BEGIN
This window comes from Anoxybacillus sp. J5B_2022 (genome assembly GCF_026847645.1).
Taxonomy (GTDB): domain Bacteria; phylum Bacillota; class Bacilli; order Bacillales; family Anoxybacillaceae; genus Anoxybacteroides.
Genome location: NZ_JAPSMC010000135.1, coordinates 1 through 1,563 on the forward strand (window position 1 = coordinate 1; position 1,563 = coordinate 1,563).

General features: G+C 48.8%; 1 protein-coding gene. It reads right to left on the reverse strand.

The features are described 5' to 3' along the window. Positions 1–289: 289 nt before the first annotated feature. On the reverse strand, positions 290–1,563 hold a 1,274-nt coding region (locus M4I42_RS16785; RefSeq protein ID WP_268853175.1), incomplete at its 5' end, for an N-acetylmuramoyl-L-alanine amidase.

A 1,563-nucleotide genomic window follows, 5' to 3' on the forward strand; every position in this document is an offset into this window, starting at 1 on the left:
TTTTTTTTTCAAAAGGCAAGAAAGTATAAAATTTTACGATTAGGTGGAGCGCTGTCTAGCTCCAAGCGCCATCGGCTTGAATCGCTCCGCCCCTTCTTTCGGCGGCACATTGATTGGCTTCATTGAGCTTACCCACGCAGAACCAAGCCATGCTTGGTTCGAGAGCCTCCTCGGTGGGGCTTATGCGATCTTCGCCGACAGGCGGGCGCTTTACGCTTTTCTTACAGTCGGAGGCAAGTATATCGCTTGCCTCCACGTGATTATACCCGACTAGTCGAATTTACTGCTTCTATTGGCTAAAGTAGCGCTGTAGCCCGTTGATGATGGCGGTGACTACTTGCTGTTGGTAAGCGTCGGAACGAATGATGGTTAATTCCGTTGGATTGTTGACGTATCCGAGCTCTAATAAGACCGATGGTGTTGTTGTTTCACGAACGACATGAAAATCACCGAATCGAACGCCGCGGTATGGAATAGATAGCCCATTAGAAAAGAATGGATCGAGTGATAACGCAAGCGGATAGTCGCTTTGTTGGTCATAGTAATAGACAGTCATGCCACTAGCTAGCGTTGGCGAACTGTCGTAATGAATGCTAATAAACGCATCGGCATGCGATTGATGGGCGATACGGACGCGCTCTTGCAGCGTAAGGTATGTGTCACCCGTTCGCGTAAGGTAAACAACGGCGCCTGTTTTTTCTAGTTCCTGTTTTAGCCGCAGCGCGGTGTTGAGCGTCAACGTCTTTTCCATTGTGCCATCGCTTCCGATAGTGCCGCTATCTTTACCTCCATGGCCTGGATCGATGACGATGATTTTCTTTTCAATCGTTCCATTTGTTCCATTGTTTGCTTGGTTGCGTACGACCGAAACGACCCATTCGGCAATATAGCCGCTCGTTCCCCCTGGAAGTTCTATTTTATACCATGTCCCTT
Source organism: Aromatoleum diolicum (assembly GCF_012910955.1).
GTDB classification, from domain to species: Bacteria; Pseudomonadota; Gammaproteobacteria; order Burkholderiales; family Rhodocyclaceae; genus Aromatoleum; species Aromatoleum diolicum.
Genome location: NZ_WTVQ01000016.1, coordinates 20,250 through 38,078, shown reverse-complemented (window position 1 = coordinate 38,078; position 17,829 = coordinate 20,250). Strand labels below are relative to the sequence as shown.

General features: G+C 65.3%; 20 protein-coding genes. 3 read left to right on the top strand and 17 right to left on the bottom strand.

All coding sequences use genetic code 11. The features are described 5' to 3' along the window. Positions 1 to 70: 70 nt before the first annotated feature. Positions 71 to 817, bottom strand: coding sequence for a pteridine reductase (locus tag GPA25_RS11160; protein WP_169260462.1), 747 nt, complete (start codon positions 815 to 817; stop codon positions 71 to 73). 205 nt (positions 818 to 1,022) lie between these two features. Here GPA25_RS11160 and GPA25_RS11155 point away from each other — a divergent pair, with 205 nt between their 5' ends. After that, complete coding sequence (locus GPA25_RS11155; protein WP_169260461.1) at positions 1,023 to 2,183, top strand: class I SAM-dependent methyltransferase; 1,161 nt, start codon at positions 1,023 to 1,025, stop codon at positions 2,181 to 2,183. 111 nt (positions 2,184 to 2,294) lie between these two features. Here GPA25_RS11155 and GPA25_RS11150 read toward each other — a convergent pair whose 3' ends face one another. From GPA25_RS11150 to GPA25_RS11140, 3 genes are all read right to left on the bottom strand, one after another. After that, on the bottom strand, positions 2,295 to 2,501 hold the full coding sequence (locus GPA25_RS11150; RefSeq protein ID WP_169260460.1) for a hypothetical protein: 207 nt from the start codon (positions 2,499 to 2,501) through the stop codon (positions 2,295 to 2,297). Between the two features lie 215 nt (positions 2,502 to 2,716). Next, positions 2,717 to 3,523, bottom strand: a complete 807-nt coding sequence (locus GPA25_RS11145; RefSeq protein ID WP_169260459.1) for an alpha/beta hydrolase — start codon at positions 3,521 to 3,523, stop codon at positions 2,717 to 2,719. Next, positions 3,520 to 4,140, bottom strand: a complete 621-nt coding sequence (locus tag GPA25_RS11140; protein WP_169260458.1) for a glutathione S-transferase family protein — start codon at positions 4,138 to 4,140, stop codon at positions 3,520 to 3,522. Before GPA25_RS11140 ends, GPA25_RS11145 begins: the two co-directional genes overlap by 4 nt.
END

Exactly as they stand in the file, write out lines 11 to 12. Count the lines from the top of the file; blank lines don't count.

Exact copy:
General features: G+C 65.3%; 20 protein-coding genes. 3 read left to right on the top strand and 17 right to left on the bottom strand.

All coding sequences use genetic code 11. The features are described 5' to 3' along the window. Positions 1 to 70: 70 nt before the first annotated feature. Positions 71 to 817, bottom strand: coding sequence for a pteridine reductase (locus tag GPA25_RS11160; protein WP_169260462.1), 747 nt, complete (start codon positions 815 to 817; stop codon positions 71 to 73). 205 nt (positions 818 to 1,022) lie between these two features. Here GPA25_RS11160 and GPA25_RS11155 point away from each other — a divergent pair, with 205 nt between their 5' ends. After that, complete coding sequence (locus GPA25_RS11155; protein WP_169260461.1) at positions 1,023 to 2,183, top strand: class I SAM-dependent methyltransferase; 1,161 nt, start codon at positions 1,023 to 1,025, stop codon at positions 2,181 to 2,183. 111 nt (positions 2,184 to 2,294) lie between these two features. Here GPA25_RS11155 and GPA25_RS11150 read toward each other — a convergent pair whose 3' ends face one another. From GPA25_RS11150 to GPA25_RS11140, 3 genes are all read right to left on the bottom strand, one after another. After that, on the bottom strand, positions 2,295 to 2,501 hold the full coding sequence (locus GPA25_RS11150; RefSeq protein ID WP_169260460.1) for a hypothetical protein: 207 nt from the start codon (positions 2,499 to 2,501) through the stop codon (positions 2,295 to 2,297). Between the two features lie 215 nt (positions 2,502 to 2,716). Next, positions 2,717 to 3,523, bottom strand: a complete 807-nt coding sequence (locus GPA25_RS11145; RefSeq protein ID WP_169260459.1) for an alpha/beta hydrolase — start codon at positions 3,521 to 3,523, stop codon at positions 2,717 to 2,719. Next, positions 3,520 to 4,140, bottom strand: a complete 621-nt coding sequence (locus tag GPA25_RS11140; protein WP_169260458.1) for a glutathione S-transferase family protein — start codon at positions 4,138 to 4,140, stop codon at positions 3,520 to 3,522. Before GPA25_RS11140 ends, GPA25_RS11145 begins: the two co-directional genes overlap by 4 nt.